Drones on the Prairie
[imgbelt img=drone320.jpg]Can the unmanned aircraft industry invigorate North Dakota? Grand
Forks’ Air Force base gets a reprieve and neighboring
towns hope to get aboard the new mission.
[imgcontainer left] [img:drone320.jpg] [source]Northrop GrummanThe Block 20 Northrop Grumman’s Global Hawk, an unmanned aircraft: Grand Forks Air Force Base will soon become the base for even more advanced Block 40s.
When the Base Realignment and Closure Commission was drawing up its list of military installations to close back in 2005, consultants assured the city of Grand Forks, North Dakota, that its Air Force base would be spared. Days before the list was made public, though, word leaked out that Grand Forks was on the chopping block, after all.
North Dakota’s Congressional delegation swung into action and managed to win the base a reprieve; its KC-135 Stratotankers would be reassigned, but they would be replaced by unmanned aerial vehicles (UAVs). Earlier this month, in a ceremony that drew local dignitaries, industry executives, and military brass, Grand Forks Air Force Base marked the arrival of its first Global Hawk aircraft.
Gunmetal gray, with long, white wings stretching out from the fuselage, the Global Hawk can stay aloft for 30 hours at a time, transmitting sensor data back to operators on the ground. The plane, manufactured by aerospace giant Northrop Grumman, has become a staple of the Air Force’s intelligence, surveillance, and reconnaissance efforts in Iraq and Afghanistan. Eleven Global Hawks will eventually be stationed at Grand Forks, along with 450 additional base personnel.
“The base is our second largest economic engine,” said Eric Icard, senior business development officer at the Grand Forks Region Economic Development Corporation. “To have a new mission with a new technology solidifies the Air Force’s commitment to the Grand Forks region.”
Sgt. Joseph Kapinos couched the plane’s arrival in more personal terms: “I think people are excited, because they feel like we have a mission again.”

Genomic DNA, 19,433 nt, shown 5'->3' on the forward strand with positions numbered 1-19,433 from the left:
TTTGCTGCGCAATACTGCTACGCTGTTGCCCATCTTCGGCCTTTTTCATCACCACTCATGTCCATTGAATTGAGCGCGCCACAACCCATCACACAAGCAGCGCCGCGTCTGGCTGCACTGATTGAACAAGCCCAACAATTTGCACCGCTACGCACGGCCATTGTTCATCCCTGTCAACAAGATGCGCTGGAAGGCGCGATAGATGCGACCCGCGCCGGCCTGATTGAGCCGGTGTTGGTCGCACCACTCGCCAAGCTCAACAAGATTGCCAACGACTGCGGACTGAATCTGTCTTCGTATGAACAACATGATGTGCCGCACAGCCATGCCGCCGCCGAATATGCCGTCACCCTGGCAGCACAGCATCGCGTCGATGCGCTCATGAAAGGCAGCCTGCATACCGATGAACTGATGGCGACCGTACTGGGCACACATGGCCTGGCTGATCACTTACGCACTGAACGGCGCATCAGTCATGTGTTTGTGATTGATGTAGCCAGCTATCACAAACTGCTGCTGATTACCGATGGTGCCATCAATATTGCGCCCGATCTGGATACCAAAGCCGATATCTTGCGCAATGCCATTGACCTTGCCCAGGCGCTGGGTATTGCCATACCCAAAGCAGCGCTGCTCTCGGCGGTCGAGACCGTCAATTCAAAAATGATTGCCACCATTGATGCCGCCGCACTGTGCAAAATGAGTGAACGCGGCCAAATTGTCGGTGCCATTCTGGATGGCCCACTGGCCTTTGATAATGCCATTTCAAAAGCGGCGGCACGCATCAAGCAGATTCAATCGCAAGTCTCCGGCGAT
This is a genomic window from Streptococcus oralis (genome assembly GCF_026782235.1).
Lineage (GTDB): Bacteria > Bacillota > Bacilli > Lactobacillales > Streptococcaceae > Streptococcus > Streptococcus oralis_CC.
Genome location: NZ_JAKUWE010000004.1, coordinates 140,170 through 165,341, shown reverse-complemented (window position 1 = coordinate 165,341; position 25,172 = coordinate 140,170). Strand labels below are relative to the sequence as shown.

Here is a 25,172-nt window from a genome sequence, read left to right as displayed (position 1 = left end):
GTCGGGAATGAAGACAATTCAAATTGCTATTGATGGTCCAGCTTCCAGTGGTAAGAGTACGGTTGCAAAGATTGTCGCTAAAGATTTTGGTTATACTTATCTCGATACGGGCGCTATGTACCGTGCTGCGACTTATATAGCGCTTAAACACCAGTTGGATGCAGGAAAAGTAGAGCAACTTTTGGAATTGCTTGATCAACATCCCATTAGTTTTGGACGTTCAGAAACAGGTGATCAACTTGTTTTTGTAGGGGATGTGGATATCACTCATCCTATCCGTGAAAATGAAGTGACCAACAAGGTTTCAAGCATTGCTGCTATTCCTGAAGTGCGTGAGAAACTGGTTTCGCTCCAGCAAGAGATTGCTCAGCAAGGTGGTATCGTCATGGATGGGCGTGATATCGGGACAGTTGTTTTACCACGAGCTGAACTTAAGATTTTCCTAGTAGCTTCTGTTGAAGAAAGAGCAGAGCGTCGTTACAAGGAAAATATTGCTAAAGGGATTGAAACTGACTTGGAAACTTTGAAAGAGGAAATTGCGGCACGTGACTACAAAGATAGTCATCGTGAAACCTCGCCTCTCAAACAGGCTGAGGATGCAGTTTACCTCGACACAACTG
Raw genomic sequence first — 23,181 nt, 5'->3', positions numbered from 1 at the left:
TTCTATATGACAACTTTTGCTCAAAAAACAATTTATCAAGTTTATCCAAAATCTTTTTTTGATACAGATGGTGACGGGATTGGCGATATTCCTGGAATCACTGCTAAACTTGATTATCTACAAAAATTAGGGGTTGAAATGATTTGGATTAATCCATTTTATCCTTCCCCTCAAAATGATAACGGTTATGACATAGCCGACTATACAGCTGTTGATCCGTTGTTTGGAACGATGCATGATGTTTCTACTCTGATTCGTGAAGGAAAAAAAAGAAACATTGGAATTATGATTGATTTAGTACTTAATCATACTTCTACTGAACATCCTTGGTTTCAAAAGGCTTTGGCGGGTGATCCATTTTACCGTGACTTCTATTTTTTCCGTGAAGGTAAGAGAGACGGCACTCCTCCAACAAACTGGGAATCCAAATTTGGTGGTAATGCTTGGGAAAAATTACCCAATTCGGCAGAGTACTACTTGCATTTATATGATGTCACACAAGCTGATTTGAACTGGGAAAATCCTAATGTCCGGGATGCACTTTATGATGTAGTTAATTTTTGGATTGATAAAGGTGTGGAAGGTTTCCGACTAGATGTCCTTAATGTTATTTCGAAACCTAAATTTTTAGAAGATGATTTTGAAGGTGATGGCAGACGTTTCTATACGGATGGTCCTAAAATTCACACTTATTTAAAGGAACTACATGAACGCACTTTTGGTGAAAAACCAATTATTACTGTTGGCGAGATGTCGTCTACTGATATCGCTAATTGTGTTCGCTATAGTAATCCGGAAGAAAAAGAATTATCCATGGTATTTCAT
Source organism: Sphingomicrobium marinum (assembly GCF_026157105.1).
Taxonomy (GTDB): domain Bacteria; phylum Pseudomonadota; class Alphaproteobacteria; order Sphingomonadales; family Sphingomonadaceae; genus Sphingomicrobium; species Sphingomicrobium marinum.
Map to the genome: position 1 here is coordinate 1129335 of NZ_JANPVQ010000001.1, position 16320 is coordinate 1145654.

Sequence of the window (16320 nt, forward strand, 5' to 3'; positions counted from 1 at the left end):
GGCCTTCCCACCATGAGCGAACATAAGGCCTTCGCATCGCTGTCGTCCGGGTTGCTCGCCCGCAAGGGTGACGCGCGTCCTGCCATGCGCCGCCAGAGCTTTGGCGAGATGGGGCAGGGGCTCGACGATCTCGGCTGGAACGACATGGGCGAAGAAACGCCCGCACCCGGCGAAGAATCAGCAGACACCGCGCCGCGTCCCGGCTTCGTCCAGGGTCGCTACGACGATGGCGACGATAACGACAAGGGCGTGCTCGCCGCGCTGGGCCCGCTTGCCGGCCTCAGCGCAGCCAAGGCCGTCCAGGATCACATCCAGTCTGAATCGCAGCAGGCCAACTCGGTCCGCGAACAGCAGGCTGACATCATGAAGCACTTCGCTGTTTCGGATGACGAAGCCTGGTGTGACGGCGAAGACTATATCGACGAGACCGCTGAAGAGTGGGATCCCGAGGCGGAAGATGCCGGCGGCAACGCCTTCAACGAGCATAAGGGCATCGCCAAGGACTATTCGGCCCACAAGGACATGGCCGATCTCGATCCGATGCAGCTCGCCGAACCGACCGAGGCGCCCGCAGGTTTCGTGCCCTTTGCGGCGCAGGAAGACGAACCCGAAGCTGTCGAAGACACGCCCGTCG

It’s too soon to say whether the Upper Great Plains will emerge as a new powerhouse of the military-industrial complex, a new buckle on what regional planners have dubbed the Gunbelt. Participants at the Summit said that the real economic boom would come as UAV technologies begin to find commercial applications. One major impediment is the ban on flying UAVs in the National Airspace System; North Dakota Congressman Rick Berg has pushed for the creation of test sites where UAVs could fly (and it’s no secret that North Dakota is angling to be one of them), but the FAA reauthorization bill that would make that possible is currently mired in conference committee.
[imgcontainer left] [img:grandforks320.jpg]
North Dakota has been riding a wave of media adoration as of late, buoyed by low unemployment numbers and a massive oil strike. But 42 of its 53 counties still posted population losses in the 2010 Census.
How, the question remains, do rural communities stand to benefit from the burgeoning UAV industry? Are all of these “knowledge economy” jobs bound to spring up in Grand Forks
and Fargo, even as the state’s struggling farm communities continue to wither away?
Not if Carol Goodman has anything to say about it. Goodman heads the Job Development Authority in Cavalier County, up by the Canadian border; the county lost 17% of its population between 2000 and 2010, dipping below 4,000 people for the first time in over a century. She’s working to redevelop an abandoned missile base from the Cold War era as a UAV testing site, which could create as many as 670 jobs in the county.
“Tell them to send some of those UAVs over here,” said Bob Wilhelmi, owner of the lone bar in the wind-blown town of Nekoma. A man from neighboring Walsh County said that, the year after next, his school district will not have a single child enrolled in kindergarten.
Marcel LaFlamme is a graduate student of the Department of Anthropology at Rice University in Houston.